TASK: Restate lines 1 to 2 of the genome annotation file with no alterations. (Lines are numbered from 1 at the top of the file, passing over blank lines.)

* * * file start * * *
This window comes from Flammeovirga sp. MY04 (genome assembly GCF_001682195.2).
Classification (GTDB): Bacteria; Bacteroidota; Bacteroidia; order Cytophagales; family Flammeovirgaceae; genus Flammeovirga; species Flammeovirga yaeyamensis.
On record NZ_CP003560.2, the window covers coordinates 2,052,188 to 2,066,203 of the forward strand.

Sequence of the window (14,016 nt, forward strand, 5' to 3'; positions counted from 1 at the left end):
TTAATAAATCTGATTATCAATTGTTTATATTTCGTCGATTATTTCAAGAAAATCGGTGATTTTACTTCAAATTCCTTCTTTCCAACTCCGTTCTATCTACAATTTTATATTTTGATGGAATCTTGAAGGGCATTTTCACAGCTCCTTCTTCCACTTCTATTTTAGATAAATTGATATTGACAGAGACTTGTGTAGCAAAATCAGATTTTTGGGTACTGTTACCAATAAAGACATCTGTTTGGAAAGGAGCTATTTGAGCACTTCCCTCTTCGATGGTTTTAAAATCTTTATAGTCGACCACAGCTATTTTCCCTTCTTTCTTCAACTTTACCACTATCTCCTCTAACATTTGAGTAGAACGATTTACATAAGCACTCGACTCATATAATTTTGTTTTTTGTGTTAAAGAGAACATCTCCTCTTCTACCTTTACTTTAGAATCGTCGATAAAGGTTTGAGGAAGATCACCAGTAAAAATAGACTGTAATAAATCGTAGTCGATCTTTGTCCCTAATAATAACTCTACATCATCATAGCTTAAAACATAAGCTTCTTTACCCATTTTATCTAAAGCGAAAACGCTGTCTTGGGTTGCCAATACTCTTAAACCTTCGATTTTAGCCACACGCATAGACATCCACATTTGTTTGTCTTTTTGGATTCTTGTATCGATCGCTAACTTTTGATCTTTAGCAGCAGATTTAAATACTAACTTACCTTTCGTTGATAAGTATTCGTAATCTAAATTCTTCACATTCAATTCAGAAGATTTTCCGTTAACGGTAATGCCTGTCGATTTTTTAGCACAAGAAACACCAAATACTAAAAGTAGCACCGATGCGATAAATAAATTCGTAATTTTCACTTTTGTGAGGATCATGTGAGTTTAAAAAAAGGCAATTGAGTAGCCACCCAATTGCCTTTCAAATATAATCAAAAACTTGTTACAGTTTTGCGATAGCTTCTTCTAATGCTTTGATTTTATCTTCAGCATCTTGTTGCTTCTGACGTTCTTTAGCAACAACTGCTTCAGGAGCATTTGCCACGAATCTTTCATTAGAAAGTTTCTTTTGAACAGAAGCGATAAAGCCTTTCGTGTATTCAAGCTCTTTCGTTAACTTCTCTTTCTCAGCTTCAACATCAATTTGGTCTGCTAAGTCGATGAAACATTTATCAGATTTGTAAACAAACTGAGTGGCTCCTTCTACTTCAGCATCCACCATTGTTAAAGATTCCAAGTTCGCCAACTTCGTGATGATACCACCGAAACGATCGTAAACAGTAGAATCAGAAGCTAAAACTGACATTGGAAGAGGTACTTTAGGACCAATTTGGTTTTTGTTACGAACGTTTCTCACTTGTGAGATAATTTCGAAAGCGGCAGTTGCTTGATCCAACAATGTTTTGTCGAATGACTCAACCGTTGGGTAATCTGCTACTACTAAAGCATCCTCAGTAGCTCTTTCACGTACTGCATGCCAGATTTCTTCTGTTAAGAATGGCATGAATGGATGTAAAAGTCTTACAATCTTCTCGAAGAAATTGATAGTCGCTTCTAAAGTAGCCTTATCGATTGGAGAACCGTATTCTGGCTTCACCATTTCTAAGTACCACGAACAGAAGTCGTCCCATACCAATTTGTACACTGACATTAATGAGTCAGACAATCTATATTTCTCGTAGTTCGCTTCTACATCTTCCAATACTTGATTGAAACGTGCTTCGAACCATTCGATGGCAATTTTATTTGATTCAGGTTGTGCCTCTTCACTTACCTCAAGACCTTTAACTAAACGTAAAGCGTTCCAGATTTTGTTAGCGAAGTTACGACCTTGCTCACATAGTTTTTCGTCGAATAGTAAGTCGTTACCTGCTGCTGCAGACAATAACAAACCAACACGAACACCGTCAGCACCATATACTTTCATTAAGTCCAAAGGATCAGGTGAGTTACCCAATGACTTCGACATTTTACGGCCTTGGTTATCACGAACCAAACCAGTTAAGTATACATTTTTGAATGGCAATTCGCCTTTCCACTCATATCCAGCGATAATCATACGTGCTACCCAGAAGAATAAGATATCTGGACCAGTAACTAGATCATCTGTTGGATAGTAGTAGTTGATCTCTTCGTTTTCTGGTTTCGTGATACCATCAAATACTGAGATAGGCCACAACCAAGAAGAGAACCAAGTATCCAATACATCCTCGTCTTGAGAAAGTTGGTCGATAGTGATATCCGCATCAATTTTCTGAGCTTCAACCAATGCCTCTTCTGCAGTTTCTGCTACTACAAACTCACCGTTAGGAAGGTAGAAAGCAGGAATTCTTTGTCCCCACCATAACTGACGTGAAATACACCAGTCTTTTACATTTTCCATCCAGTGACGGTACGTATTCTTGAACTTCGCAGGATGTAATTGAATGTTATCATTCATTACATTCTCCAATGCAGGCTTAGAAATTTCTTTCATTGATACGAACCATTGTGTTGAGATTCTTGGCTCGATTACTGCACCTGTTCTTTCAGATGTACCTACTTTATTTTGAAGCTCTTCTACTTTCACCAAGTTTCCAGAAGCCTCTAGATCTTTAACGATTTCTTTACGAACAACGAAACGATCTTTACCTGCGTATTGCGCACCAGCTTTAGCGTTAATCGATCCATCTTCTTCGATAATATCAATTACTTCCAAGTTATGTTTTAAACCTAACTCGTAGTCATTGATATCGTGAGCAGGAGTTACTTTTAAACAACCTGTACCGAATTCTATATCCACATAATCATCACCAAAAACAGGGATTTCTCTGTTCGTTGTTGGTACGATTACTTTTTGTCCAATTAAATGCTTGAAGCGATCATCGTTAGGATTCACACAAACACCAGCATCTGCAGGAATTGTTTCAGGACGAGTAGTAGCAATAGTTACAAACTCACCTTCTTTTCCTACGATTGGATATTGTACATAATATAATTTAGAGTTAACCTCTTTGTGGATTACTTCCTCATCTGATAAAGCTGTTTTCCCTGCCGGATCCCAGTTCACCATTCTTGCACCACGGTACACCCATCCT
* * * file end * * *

This window comes from Flammeovirga sp. MY04 (genome assembly GCF_001682195.2).
Classification (GTDB): Bacteria; Bacteroidota; Bacteroidia; order Cytophagales; family Flammeovirgaceae; genus Flammeovirga; species Flammeovirga yaeyamensis.